UNICEF Blames World’s Richest Countries for Damaging Child Health Worldwide

By J Nastranis

NEW YORK (IDN) — The UN Children’s Fund (UNICEF) has faulted the majority of wealthy countries for creating unhealthy, dangerous and noxious conditions for children across the world. These include Finland, Iceland, the Netherlands and Norway, which are otherwise providing healthier environments for children within their borders.

According to the latest Report Card published on May 24 by the UNICEF Office of Research. Gunilla Olsson, Director of the UNICEF Office of Research—Innocenti said the majority of rich countries are in fact failing to provide healthy environments for children within their borders.

The latest Innocenti Report Card 17: Places and Spaces compares how 39 countries in the Organization for Economic Co-operation and Development (OECD) and European Union (EU) impact children’s environments.

The report states that if everybody in the world consumed resources at the rate people do in OECD and EU countries, the equivalent of 3.3 earths would be needed to keep up with consumption levels.

If everyone were to consume resources at the rate at which people in Canada, Luxembourg and the United States do, at least five earths would be needed.

The Innocent Report card’s findings include:

    Over 20 million children in this group of countries have elevated levels of lead in their blood. Lead is one of the most dangerous environmental toxic substances.

    Finland, Iceland and Norway rank in the top third for providing a healthy environment for their children yet rank in the bottom third for the world at large, with high rates of emissions, e-waste and consumption.

    In Iceland, Latvia, Portugal and the United Kingdom 1 in 5 children is exposed to damp and mould at home; while in Cyprus, Hungary and Turkey, more than 1 in 4 children is exposed.

    Many children are breathing toxic air both outside and inside their homes. Mexico has among the highest number of years of healthy life lost due to air pollution at 3.7 years per thousand children, while Finland and Japan have the lowest at 0.2 years.

    In Belgium, the Czech Republic, Israel, the Netherlands, Poland and Switzerland more than 1 in 12 children are exposed to high pesticide pollution. Pesticide pollution has been linked with cancer, including childhood leukaemia and can harm children’s nervous, cardiovascular, digestive, reproductive, endocrine, blood and immune systems.

UNICEF is calling for the following steps to protect and improve children’s environments:

    Governments at the national, regional and local levels need to lead on improvements to children’s environments today, by reducing waste, air and water pollution, and by ensuring high-quality housing and neighbourhoods.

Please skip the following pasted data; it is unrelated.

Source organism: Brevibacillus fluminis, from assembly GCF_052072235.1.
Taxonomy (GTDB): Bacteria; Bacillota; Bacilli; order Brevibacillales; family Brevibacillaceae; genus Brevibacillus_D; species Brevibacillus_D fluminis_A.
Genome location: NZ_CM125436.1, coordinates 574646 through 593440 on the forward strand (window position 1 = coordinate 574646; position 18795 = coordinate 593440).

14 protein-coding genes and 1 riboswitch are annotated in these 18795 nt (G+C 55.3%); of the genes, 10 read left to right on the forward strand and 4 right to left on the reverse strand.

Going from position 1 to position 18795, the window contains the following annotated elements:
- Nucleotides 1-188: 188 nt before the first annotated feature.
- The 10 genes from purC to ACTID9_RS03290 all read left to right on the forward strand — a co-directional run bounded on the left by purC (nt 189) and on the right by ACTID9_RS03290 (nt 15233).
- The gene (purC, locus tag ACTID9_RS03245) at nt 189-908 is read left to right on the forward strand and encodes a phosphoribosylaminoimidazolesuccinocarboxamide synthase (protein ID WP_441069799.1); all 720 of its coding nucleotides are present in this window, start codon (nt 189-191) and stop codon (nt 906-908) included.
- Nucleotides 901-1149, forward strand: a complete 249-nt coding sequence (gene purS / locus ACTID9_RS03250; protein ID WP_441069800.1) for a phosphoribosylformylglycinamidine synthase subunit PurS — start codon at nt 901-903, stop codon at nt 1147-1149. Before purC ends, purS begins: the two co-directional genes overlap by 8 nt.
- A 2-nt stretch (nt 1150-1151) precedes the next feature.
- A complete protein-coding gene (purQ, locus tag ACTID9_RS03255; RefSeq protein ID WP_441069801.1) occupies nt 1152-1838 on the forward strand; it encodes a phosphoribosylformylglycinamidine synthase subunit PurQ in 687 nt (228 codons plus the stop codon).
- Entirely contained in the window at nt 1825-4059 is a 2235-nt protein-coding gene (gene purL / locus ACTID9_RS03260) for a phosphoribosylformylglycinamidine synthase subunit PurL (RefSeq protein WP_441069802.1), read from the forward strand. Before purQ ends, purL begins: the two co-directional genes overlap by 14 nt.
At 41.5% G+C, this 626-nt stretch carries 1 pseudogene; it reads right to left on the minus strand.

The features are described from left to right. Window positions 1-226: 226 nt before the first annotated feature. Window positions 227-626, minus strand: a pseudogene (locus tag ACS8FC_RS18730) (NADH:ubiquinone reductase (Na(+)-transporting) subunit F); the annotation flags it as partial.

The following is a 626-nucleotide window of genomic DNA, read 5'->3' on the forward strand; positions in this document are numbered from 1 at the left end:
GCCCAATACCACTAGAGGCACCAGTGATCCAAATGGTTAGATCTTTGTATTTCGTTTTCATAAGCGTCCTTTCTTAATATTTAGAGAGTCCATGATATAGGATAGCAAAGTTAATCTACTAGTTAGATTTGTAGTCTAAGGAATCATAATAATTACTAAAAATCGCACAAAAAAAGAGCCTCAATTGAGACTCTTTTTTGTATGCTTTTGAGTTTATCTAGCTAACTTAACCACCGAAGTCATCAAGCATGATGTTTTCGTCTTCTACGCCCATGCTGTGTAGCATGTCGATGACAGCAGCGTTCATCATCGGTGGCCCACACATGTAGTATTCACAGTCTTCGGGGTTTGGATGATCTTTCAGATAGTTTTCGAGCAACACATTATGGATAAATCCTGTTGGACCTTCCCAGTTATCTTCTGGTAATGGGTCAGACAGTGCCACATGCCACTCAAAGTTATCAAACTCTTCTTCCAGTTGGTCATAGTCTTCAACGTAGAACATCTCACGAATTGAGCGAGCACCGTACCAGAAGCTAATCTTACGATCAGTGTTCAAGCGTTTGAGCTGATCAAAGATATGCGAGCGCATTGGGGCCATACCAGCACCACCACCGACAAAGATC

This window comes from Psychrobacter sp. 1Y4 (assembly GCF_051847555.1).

Improve environments for the most vulnerable children. Children in poor families tend to face greater exposure to environmental harm than do children in richer families. This entrenches and amplifies existing disadvantages and inequities.

    Ensure that environmental policies are child-sensitive. Governments and policymakers should make sure that the needs of children are built into decision making. Adult decision-makers at all levels, from parents to politicians, must listen to their perspectives and take them into account when designing policies that will disproportionately affect future generations.

    Involve children, the main stakeholders of the future: Children will face today’s environmental problems for the longest time, but they are also the least able to influence the course of events.

    Governments and businesses should take effective action now to honour the commitments they have made to reduce greenhouse gas emissions by 2050. Adaptation to climate change should also be at the forefront of action for both governments and the global community, and across various sectors from education to infrastructure.

“We owe it to ourselves and to future generations to create better places and spaces for children to thrive,” said Olsson. “Mounting waste, harmful pollutants and exhausted natural resources are taking a toll on our children’s physical and mental health and threatening our planet’s sustainability. We must pursue policies and practices that safeguard the natural environment upon which children and young people depend the most.” [IDN-InDepthNews — 31 May 2021]

Photo: A girl walks home from school after the Nile river flooded on the outskirts of Juba, South Sudan. © UNICEF/Bullen Chol

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